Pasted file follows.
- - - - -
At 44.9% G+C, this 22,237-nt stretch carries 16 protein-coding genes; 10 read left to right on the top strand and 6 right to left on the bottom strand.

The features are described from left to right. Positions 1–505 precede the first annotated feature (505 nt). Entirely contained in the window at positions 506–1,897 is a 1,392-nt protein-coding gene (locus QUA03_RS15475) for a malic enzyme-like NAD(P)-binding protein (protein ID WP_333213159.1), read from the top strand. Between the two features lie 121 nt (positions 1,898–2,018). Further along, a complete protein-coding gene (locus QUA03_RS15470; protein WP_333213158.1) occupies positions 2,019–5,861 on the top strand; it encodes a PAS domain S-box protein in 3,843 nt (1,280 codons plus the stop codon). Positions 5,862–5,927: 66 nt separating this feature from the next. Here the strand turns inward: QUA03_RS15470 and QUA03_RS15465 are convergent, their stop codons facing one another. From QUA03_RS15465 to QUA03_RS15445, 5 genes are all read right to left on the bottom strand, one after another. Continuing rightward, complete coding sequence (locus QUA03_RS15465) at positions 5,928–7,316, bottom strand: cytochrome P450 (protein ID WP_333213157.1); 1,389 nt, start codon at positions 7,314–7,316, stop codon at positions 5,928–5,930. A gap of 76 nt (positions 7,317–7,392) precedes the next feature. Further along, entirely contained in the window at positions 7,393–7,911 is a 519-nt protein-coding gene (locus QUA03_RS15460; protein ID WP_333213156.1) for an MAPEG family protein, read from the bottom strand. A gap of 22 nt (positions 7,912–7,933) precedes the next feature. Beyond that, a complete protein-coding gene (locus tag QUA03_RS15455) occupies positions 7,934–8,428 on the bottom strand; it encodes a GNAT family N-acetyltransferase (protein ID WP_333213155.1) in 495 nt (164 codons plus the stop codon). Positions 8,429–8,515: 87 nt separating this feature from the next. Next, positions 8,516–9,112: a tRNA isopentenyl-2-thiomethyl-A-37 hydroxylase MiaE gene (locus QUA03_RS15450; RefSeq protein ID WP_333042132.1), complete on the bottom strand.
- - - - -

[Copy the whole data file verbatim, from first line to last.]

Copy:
At 44.9% G+C, this 22,237-nt stretch carries 16 protein-coding genes; 10 read left to right on the top strand and 6 right to left on the bottom strand.

The features are described from left to right. Positions 1–505 precede the first annotated feature (505 nt). Entirely contained in the window at positions 506–1,897 is a 1,392-nt protein-coding gene (locus QUA03_RS15475) for a malic enzyme-like NAD(P)-binding protein (protein ID WP_333213159.1), read from the top strand. Between the two features lie 121 nt (positions 1,898–2,018). Further along, a complete protein-coding gene (locus QUA03_RS15470; protein WP_333213158.1) occupies positions 2,019–5,861 on the top strand; it encodes a PAS domain S-box protein in 3,843 nt (1,280 codons plus the stop codon). Positions 5,862–5,927: 66 nt separating this feature from the next. Here the strand turns inward: QUA03_RS15470 and QUA03_RS15465 are convergent, their stop codons facing one another. From QUA03_RS15465 to QUA03_RS15445, 5 genes are all read right to left on the bottom strand, one after another. Continuing rightward, complete coding sequence (locus QUA03_RS15465) at positions 5,928–7,316, bottom strand: cytochrome P450 (protein ID WP_333213157.1); 1,389 nt, start codon at positions 7,314–7,316, stop codon at positions 5,928–5,930. A gap of 76 nt (positions 7,317–7,392) precedes the next feature. Further along, entirely contained in the window at positions 7,393–7,911 is a 519-nt protein-coding gene (locus QUA03_RS15460; protein ID WP_333213156.1) for an MAPEG family protein, read from the bottom strand. A gap of 22 nt (positions 7,912–7,933) precedes the next feature. Beyond that, a complete protein-coding gene (locus tag QUA03_RS15455) occupies positions 7,934–8,428 on the bottom strand; it encodes a GNAT family N-acetyltransferase (protein ID WP_333213155.1) in 495 nt (164 codons plus the stop codon). Positions 8,429–8,515: 87 nt separating this feature from the next. Next, positions 8,516–9,112: a tRNA isopentenyl-2-thiomethyl-A-37 hydroxylase MiaE gene (locus QUA03_RS15450; RefSeq protein ID WP_333042132.1), complete on the bottom strand.